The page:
Monday, September 28, 2015

I Refuse to Take a Training Stance

This has been sitting as a draft for several weeks.  I've been fearful of publishing it, for a variety of reasons.  

I might be the only one who has noticed this, but I don't write about training.  I write about my dogs' behavior on occasion, but not training.  Why is this?

Short story-my dogs are dicks.

Seriously.  And for this reason, I refuse to pass judgement on the behavior of other dogs or the training methods of their owners.  For the most part.

For the record, I am a huge fan of positive reinforcement.  But I am NOT a huge fan of dogs being euthanized because, for whatever reason, they did not respond in the necessary ways to positive reinforcement.

None of my dogs are capable of loose-leash walking.  Not that I haven't tried.  Neeko went through three different series of strictly positive reinforcement classes, each one eight weeks long.  Bruce has worked with three different positive reinforcement trainers, including an eight week basic obedience class, to the tune of nearly $1000.  Faolan has had one on one sessions with two different trainers, each costing me over $100. I have worked exhaustively with each of them.

But I have to be able to control my dogs when on leash.  Neeko wears a Gentle Leader.  Faolan wears an Easy Walk.  And Bruce wears a prong collar.

Yes, I put a prong on my dog.  He is uncontrollable otherwise.  I have yet to meet anyone (including the three trainers) who were able to control him with a flat collar, head collar, or any kind of harness. I don't issue corrections.  He self-corrects with it.  Guess what?  He gets super excited when he sees it, and rushes up to have it put on him, because he knows he is going for a walk or a car ride somewhere.

Neeko and Faolan are good out in public.  For the most part.  But they are also stubborn, strong, and headstrong.  They don't go anywhere without a full treat pouch on my waist.  I bribe my dogs all the time.  Sometimes it works, sometimes it doesn't.  Neeko occasionally bitch barks at other dogs. Faolan will occasionally try to jump on people.  Does this make them bad dogs?  No.  Does it make me a bad "trainer?" Maybe.

Bruce doesn't get to go anywhere except for the vet and occasionally DQ.  He is 90+ lbs of unpredictable muscle.

I could write an entire post about a fairly well-known trainer whom I know personally who has dogs sent to him from all over the country with severe behavioral issues.  He is their last chance.  He "fixes" many of them. Sometimes he uses prongs, and sometimes he has to use E-collars.  I do not judge him.

All three of my dogs know plenty of behaviors.  Sit, shake, high five, double high five, wait, watch me, down, bang, treat on paw/impulse control, etc.  However, they only perform them if the reward is worth it to them, and there isn't something more interesting than me around.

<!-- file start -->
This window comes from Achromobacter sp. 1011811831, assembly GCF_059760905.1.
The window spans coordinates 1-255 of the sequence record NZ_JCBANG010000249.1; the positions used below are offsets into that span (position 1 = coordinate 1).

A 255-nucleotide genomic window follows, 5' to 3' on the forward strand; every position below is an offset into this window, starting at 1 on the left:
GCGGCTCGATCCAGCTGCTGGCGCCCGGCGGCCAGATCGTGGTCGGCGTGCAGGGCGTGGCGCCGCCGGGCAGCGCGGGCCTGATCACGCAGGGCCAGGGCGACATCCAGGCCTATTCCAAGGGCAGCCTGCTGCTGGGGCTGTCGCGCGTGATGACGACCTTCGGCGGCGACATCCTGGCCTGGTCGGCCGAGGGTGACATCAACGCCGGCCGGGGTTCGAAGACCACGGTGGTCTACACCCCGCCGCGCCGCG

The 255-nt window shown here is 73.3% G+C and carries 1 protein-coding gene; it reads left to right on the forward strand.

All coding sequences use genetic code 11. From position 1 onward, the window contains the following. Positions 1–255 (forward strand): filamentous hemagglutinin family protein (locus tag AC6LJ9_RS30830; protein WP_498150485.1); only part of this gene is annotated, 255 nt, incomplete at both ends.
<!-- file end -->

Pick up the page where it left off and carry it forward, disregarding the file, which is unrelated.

My dogs resource guard.  From each other.  From me.  They have killed chickens, guinea fowl, rabbits.  They are incredibly vocal. (Read-loud barkers/howlers/talkers.) They jump on the front window, the fence, the furniture, the doors. Sometimes they counter surf. They are pushy, demanding jerks.

So when I see a dog pulling on it's leash, barking, walking it's owner, getting a bit excited or having a meltdown, I refuse to pass judgement.  I've been there, done that.
There's the motorcycle wave, the jeep wave, I even think there is a Subaru wave. Us people with dogs that are occasionally out of control need a wave too.  A show of unity, solidarity.  A "Hey, I know what you're dealing with, and it's ok" wave. A "my dog is a dick, too" wave.
Now for my conditional clause.  I will judge you (but not your dog) if you put a fearful, anxious, or aggressive dog in a situation in which you cannot control it, and the dog is at risk of harming itself, a person, or another dog.

My name is Rebekah, and my dogs are big, strong, and occasionally jerks.  But I am able to control them.  They are also happy, healthy, loved, and well-cared for.


  1. Thank you for this. I love your blog, but this really resonates with us! My rescue dog has also been through obedience classes and we have an ongoing private trainer for her...and yet she is so cat obsessed that my neighbors (with outdoor cats) give me the stink eye every time I walk her. We use a Freedom Harness and a Wacky Walkr leash, and I carry a treat pouch for every single walk, yet I find myself dragging a whining, growling, & lunging, pitbull down the sidwalk and away from the neighbors cats every day! (Of course the breed stigma is not helping us any, and in my dogs defense, the cats are probably taunting her.)

    Hi, my name is Jess and my dog is also sometimes a jerk. *waves*

  2. Thank you so much for writing this, I tend to agree with the exception that I do write about training but I try to do it in a non-judgmental way. I'll just say "this worked well for us" and leave it at that since I'm not actually qualified to give real advice on the matter anyway.

    And I don't like to judge people on their training methods either. There are occasions where I'd consider certain things abusive where I'll say something, but that's another story.

    I have a good friend who has a German Shepherd that wears a prong collar all the time & because of his training ( protection ) he needs to wear it. I remember posting a photo of them and people were saying things like "that poor dog, he's wearing a prong" and I was so depressed about it. He's the most loved and well cared for dog I can think of.